Court of Civil Appeals of Texas, Beaumont.
Troy A. BROOKS et al., Appellants,
Elga L. LUCKY, d/b/a Lucky Steel Company, Appellees.
Dec. 12, 1957.
Rehearing Denied Jan. 8, 1958.
Attorneys & Firms
*274 Mullinax, Wells & Morris, Dallas, for appellants.
R. T. Bailey and Tom M. Shaw, Dallas, for appellee.
R. L. MURRAY, Chief Justice.
This is an appeal from a summary judgment in one of the district courts of Dallas County, dismissing a suit by the appellant Brooks against the appellee, Elga L. Lucky, doing business as Lucky Steel Company, as being barred by the 2-year statute of limitations. Vernon’s Ann.Civ.St. art. 5526. The appeal involves the application of the 2-year statute of limitations to a suit by a Workmen’s Compensation Insurance carrier against a third party defendant for damages suffered by its insured injured workman, under its right of subrogation provided in Sec. 6a, Article 8307, Vernon’s Annotated Civil Statutes of Texas.
Appellant Brooks filed suit for personal injuries in a negligence action against appellee Lucky on December 4, 1953, and appellant Texas Employers’ Insurance Association intervened, alleging its right to subrogation as the carrier of Workmen’s Compensation insurance for Brooks. The appellee answered and filed motion for summary judgment, alleging that appellants’ suit was barred by the 2-year statute of limitations. After a hearing the trial court sustained the motion for summary judgment as being barred by such statute of limitations, and dismissed the suit. The appellants have duly perfected their appeal and the cause is before this court on transfer by the Supreme Court.
The facts are not in dispute. Brooks was injured in the course of his employment for Robinson Machine & Forge Works on April 3, 1951, and filed claim for Workmen’s Compensation insurance against Texas Employers’ Insurance Association, as the compensation insurance carrier. Texas Employers began payment of weekly compensation on April 16, 1951, 35 of such weekly payments being made. On December 7, 1951, the claim was compromised and settled between these two parties for $2,000, in addition to $875 paid by weekly payments. This compromise settlement agreement was approved by the Industrial Accident Board December 19, 1951.
This suit was filed December 4, 1953. Suit was filed within less than two years after both the signing of the compromise settlement agreement and approval of such *275 agreement by the Industrial Accident Board. It was filed more than two years after Texas Employers’ Insurance Association began payment of weekly compensation to Brooks.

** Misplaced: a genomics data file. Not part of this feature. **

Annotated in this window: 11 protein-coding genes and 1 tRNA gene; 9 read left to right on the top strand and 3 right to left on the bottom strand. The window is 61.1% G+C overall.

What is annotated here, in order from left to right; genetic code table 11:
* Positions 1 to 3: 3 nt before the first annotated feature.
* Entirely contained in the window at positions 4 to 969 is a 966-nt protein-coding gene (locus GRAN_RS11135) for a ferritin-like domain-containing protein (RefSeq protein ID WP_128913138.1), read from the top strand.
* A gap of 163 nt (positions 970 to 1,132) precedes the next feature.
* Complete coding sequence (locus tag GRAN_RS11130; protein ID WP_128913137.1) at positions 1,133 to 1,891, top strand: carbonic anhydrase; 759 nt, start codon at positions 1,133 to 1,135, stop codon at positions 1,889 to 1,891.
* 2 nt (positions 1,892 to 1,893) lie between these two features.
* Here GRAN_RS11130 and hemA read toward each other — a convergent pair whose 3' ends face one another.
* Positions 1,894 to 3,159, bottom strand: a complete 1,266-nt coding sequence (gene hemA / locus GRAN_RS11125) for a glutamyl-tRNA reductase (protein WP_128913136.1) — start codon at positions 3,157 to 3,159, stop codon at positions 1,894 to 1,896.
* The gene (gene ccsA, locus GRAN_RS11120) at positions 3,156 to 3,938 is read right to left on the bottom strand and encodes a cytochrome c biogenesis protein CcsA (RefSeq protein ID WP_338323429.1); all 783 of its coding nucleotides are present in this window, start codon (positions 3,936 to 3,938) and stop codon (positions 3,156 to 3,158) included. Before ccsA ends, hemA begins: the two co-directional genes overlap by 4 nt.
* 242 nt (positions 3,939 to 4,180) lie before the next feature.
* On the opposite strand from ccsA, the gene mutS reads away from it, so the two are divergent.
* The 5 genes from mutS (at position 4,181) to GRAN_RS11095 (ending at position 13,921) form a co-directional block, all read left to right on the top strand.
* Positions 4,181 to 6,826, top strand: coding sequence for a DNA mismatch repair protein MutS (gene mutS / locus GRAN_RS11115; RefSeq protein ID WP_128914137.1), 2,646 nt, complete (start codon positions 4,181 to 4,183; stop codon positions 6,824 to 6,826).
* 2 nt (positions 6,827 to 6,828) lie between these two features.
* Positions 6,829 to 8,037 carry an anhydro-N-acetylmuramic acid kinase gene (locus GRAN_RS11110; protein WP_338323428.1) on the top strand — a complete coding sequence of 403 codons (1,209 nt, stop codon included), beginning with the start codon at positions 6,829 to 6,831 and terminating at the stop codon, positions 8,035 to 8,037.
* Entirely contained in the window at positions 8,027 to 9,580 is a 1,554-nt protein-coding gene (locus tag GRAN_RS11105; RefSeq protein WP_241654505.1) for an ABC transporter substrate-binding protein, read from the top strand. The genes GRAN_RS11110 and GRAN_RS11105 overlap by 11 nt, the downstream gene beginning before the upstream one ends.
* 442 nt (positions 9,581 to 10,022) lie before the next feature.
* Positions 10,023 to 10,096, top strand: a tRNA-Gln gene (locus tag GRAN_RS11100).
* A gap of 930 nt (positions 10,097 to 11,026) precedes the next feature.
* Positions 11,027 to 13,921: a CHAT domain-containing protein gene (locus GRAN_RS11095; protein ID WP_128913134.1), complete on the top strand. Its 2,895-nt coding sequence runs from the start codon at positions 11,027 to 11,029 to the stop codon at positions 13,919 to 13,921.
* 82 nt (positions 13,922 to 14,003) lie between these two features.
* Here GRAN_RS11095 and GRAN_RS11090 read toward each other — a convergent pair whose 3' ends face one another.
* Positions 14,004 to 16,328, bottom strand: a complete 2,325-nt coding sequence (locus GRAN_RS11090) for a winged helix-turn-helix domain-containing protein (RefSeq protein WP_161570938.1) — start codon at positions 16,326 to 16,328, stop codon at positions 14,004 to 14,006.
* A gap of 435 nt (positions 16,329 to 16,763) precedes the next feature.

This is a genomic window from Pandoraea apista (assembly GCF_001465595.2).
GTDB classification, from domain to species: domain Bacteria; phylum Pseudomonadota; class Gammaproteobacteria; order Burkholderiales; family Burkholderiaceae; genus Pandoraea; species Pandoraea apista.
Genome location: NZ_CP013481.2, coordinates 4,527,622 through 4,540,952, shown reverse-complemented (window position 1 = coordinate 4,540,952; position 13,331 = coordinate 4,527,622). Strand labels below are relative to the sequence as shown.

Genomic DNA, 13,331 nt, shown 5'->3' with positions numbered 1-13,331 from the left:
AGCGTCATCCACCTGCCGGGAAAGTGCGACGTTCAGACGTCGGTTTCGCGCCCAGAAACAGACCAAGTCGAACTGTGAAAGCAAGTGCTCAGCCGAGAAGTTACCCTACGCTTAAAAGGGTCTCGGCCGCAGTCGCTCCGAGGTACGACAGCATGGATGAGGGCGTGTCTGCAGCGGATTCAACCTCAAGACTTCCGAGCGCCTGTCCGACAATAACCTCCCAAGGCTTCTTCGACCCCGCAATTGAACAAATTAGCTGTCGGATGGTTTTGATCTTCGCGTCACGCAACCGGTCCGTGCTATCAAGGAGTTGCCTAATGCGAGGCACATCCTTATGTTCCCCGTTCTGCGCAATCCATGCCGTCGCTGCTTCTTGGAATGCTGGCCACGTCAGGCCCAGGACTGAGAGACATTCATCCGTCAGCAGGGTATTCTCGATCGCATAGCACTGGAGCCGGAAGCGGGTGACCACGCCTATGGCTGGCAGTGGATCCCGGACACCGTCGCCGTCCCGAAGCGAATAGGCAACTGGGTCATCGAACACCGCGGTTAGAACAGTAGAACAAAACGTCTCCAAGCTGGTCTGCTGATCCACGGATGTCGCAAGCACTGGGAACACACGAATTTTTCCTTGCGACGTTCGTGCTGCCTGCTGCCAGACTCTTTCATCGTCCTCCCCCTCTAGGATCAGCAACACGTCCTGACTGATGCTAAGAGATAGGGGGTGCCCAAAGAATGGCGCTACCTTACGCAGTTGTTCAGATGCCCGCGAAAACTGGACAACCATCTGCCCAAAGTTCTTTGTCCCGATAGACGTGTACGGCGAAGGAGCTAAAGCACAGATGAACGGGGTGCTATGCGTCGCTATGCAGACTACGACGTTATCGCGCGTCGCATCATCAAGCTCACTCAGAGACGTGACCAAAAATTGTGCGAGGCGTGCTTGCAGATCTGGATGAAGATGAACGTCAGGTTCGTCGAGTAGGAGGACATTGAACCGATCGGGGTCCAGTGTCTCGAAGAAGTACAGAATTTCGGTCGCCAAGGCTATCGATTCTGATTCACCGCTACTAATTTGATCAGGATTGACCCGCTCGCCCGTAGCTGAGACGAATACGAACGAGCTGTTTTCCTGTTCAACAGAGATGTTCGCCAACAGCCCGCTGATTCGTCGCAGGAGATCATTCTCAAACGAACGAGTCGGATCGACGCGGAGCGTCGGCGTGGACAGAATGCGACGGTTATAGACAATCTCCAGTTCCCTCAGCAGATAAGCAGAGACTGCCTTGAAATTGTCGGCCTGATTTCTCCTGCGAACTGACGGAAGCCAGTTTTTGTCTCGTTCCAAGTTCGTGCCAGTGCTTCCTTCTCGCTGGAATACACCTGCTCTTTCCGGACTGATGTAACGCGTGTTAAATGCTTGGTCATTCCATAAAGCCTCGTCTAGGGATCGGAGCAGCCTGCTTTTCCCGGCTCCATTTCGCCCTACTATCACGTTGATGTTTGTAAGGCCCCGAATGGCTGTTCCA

The appellee contended in its motion for summary judgment, which was sustained by the trial court, that such initiation of payments on April 16, 1951, started the statute of limitation running against the cause of action that the appellants asserted against Lucky.
The appellant Texas Employers’ Insurance Association, in its plea of intervention, alleged its right to intervene, asserting its right to intervene under its policy of Workmen’s Compensation insurance and further alleged that it had paid to Brooks the sum of $2,875 as compensation in settlement of his claim, which compromise settlement was approved by the Industrial Accident Board of Texas. There was no allegation nor admission in Brooks’ petition nor in the plea of intervention by Texas Employers’ Insurance Association that Texas Employers paid or assumed to pay its obligation under its Workmen’s Compensation insurance policy prior to the execution and approval of the compromise settlement agreement and release.
The sole question for determination therefore is whether the 2-year statute of limitations began to run at the date when compensation payments began, or when the compensation insurer settled and compromised Brooks’ claim, or when such settlement was approved by the Industrial Accident Board. The parties are in agreement here that such a suit for personal injuries is controlled by Article 8307, Sec. 6–A, Vernon’s Annotated Civil Statutes of Texas, and that our courts have construed said statute as meaning that the cause of action against a third party accrues when compensation is paid or assumed by the carrier. That is as far as the agreement of the parties goes in their analysis of the law and they disagree as to the meaning of the phrase, ‘paid or assumed by the carrier,’ as applied to the facts of this case.